Author Contributions

Conceptualization, Y.Z. and S.M.Z.; methodology, X.W., Y.Z., S.M.Z.; validation, X.W., Y.Z., S.M.Z.; formal analysis, X.W., Y.Z., S.M.Z.; investigation, X.W., Y.Z., S.M.Z.; data curation, X.W., Y.Z., S.M.Z.; writing—original draft preparation, X.W., S.M.Z.; writing—review and editing, X.W., Y.Z., S.M.Z.; supervision, Y.Z., S.M.Z.; project administration, Y.Z., S.M.Z.; funding acquisition, Y.Z., S.M.Z., Y.Z., S.M.Z. conceived the study; Y.Z., S.M.Z. designed the experiments, X.W. performed the experiments; X.W., Y.Z., S.M.Z. analyzed the data; X.W., Y.Z., S.M.Z. wrote the manuscript. All authors have read and agreed to the published version of the manuscript.

Funding

This research was funded in part by National Institute of Health grant R21-AI096364 and National Science Foundation under contract number grant CBET-1064228. This study was made possible in part by NPRP grant NPRP12S-0224-190144 from the Qatar National Research Fund (a member of the Qatar Foundation). The findings achieved herein are solely the responsibility of the authors. https://www.qnrf.org/en-us (accessed on 4 June 2021). https://grants.nih.gov/grants (accessed on 4 June 2021).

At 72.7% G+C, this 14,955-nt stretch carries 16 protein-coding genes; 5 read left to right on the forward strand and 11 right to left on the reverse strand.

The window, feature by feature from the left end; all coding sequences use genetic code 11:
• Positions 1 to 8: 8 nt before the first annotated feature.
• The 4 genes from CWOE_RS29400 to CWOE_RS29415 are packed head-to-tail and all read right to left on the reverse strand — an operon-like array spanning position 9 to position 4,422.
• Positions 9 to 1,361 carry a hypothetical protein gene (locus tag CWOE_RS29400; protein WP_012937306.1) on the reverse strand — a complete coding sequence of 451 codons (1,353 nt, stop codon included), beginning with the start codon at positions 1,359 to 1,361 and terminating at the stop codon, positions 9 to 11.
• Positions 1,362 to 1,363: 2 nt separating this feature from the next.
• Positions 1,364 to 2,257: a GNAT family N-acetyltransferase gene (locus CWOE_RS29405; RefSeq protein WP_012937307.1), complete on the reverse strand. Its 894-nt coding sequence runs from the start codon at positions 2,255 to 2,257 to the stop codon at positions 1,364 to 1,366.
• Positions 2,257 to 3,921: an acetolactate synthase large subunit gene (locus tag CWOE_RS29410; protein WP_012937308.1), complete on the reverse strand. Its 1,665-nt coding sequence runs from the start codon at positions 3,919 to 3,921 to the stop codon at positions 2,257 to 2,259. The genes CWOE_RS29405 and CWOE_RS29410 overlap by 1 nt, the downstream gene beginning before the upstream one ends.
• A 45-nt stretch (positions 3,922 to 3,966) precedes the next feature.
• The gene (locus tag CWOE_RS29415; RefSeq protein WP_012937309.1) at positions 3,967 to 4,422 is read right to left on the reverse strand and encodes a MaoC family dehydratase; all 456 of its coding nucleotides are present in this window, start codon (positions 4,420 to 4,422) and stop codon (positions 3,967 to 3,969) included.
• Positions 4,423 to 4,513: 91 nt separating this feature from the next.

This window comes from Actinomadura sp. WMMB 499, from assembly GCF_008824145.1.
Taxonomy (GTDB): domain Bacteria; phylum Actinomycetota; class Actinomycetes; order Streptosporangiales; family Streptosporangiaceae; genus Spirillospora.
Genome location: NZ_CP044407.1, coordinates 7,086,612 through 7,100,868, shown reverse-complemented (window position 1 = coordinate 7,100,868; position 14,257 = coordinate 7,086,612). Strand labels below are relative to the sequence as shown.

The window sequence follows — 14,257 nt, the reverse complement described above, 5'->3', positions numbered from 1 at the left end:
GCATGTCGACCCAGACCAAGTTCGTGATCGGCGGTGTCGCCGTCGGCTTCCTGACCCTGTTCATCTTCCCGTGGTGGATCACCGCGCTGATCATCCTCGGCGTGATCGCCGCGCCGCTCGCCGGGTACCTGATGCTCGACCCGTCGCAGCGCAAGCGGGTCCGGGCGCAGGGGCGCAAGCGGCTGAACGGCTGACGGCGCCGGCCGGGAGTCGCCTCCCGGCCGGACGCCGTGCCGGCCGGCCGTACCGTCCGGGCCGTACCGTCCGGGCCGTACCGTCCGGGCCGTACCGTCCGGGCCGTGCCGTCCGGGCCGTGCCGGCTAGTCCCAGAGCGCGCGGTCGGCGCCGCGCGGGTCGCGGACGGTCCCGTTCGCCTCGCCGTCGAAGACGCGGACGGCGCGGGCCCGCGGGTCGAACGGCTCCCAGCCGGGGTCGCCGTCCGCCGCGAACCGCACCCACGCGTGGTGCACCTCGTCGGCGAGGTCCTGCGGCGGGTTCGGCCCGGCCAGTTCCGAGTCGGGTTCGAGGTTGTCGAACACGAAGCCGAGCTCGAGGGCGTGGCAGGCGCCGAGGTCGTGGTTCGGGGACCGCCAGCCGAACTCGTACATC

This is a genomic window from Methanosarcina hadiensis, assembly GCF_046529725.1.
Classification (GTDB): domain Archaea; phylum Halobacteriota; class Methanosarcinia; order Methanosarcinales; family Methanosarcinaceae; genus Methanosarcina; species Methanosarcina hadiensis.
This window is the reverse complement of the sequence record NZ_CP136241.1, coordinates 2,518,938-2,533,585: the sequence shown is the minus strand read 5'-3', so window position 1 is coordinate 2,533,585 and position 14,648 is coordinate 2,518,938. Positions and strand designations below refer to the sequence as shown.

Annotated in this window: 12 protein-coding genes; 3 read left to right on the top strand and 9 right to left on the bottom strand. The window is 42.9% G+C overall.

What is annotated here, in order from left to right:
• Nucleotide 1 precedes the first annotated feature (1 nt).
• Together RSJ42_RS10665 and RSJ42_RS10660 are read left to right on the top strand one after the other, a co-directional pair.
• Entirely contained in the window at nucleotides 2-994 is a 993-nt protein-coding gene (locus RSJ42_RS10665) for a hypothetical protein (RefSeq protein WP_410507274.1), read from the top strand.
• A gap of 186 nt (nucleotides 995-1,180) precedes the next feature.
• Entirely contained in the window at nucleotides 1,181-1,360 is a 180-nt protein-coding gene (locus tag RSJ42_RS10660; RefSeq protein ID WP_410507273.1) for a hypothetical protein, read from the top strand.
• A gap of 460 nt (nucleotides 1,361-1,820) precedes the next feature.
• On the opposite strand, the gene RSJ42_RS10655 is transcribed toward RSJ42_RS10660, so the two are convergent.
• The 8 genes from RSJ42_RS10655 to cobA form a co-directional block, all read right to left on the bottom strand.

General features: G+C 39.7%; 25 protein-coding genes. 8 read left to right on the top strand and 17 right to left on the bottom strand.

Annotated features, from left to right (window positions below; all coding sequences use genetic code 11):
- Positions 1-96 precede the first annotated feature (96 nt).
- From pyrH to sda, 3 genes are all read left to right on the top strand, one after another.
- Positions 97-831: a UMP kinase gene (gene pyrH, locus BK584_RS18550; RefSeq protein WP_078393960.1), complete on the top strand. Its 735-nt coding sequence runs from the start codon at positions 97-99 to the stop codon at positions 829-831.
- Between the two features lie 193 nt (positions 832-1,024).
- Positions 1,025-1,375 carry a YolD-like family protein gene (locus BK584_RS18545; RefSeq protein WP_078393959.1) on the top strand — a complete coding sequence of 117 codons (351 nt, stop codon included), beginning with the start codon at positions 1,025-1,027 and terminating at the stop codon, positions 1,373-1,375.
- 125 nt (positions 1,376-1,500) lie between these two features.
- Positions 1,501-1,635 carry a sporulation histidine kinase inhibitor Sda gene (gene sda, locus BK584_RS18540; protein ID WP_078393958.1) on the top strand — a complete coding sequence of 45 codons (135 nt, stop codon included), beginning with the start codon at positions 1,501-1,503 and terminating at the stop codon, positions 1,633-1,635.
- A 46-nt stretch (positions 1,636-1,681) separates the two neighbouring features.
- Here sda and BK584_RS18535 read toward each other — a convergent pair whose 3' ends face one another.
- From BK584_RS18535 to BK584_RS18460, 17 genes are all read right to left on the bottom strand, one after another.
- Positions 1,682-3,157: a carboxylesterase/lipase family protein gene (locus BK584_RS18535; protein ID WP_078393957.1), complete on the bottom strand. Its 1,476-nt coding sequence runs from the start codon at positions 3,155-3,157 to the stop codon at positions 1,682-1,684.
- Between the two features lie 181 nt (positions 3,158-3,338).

Institutional Review Board Statement

Not applicable.

Informed Consent Statement

Not applicable.

Data Availability Statement

Available upon request.

Acknowledgments

The authors also thank Funing Chen’s technical help in generating some SERS spectra measurements.

Conflicts of Interest

The authors declare no conflict of interest.

Appendix A

Figure A1. Schematic representation of meningococcal LPS structures. (A) N. meningitidis strain NMB wild-type LPS structure; (B) minimally glycosylated meningococcal KDO2-lipid A structure; (C) unglycosylated meningococcal lipid A structure.
Figure A1. Schematic representation of meningococcal LPS structures. (A) N. meningitidis strain NMB wild-type LPS structure; (B) minimally glycosylated meningococcal KDO2-lipid A structure; (C) unglycosylated meningococcal lipid A structure.
Biosensors 11 00234 g0a1

Appendix B

Figure A2. Schematic representation of different enteric lipid A structures. (A): E. coli; (B): Salmonella; (C): Vibrio cholerae; (D): Rhizobium.
Figure A2. Schematic representation of different enteric lipid A structures. (A): E. coli; (B): Salmonella; (C): Vibrio cholerae; (D): Rhizobium.